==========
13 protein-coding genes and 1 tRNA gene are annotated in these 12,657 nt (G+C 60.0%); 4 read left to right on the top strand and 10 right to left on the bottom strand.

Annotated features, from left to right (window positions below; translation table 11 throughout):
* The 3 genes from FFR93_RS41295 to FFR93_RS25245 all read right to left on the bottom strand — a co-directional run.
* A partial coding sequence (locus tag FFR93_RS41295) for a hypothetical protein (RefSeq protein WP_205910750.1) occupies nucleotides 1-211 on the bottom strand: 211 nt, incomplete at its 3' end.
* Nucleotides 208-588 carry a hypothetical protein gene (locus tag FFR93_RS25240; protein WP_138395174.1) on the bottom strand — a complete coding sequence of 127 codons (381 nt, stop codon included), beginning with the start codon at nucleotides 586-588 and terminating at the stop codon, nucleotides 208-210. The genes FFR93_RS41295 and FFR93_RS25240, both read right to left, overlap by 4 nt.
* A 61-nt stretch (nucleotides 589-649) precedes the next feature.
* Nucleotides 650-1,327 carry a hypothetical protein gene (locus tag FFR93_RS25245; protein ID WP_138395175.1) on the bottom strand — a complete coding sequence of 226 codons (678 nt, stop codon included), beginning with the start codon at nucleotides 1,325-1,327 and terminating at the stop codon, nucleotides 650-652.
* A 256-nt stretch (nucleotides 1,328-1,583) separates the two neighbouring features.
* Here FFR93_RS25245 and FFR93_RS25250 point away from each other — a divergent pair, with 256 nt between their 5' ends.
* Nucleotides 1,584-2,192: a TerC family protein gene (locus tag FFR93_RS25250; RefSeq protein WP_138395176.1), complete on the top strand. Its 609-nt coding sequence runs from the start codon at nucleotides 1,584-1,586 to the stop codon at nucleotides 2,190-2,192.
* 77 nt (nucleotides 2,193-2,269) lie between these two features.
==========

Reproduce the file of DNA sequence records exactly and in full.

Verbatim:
13 protein-coding genes and 1 tRNA gene are annotated in these 12,657 nt (G+C 60.0%); 4 read left to right on the top strand and 10 right to left on the bottom strand.

Annotated features, from left to right (window positions below; translation table 11 throughout):
* The 3 genes from FFR93_RS41295 to FFR93_RS25245 all read right to left on the bottom strand — a co-directional run.
* A partial coding sequence (locus tag FFR93_RS41295) for a hypothetical protein (RefSeq protein WP_205910750.1) occupies nucleotides 1-211 on the bottom strand: 211 nt, incomplete at its 3' end.
* Nucleotides 208-588 carry a hypothetical protein gene (locus tag FFR93_RS25240; protein WP_138395174.1) on the bottom strand — a complete coding sequence of 127 codons (381 nt, stop codon included), beginning with the start codon at nucleotides 586-588 and terminating at the stop codon, nucleotides 208-210. The genes FFR93_RS41295 and FFR93_RS25240, both read right to left, overlap by 4 nt.
* A 61-nt stretch (nucleotides 589-649) precedes the next feature.
* Nucleotides 650-1,327 carry a hypothetical protein gene (locus tag FFR93_RS25245; protein ID WP_138395175.1) on the bottom strand — a complete coding sequence of 226 codons (678 nt, stop codon included), beginning with the start codon at nucleotides 1,325-1,327 and terminating at the stop codon, nucleotides 650-652.
* A 256-nt stretch (nucleotides 1,328-1,583) separates the two neighbouring features.
* Here FFR93_RS25245 and FFR93_RS25250 point away from each other — a divergent pair, with 256 nt between their 5' ends.
* Nucleotides 1,584-2,192: a TerC family protein gene (locus tag FFR93_RS25250; RefSeq protein WP_138395176.1), complete on the top strand. Its 609-nt coding sequence runs from the start codon at nucleotides 1,584-1,586 to the stop codon at nucleotides 2,190-2,192.
* 77 nt (nucleotides 2,193-2,269) lie between these two features.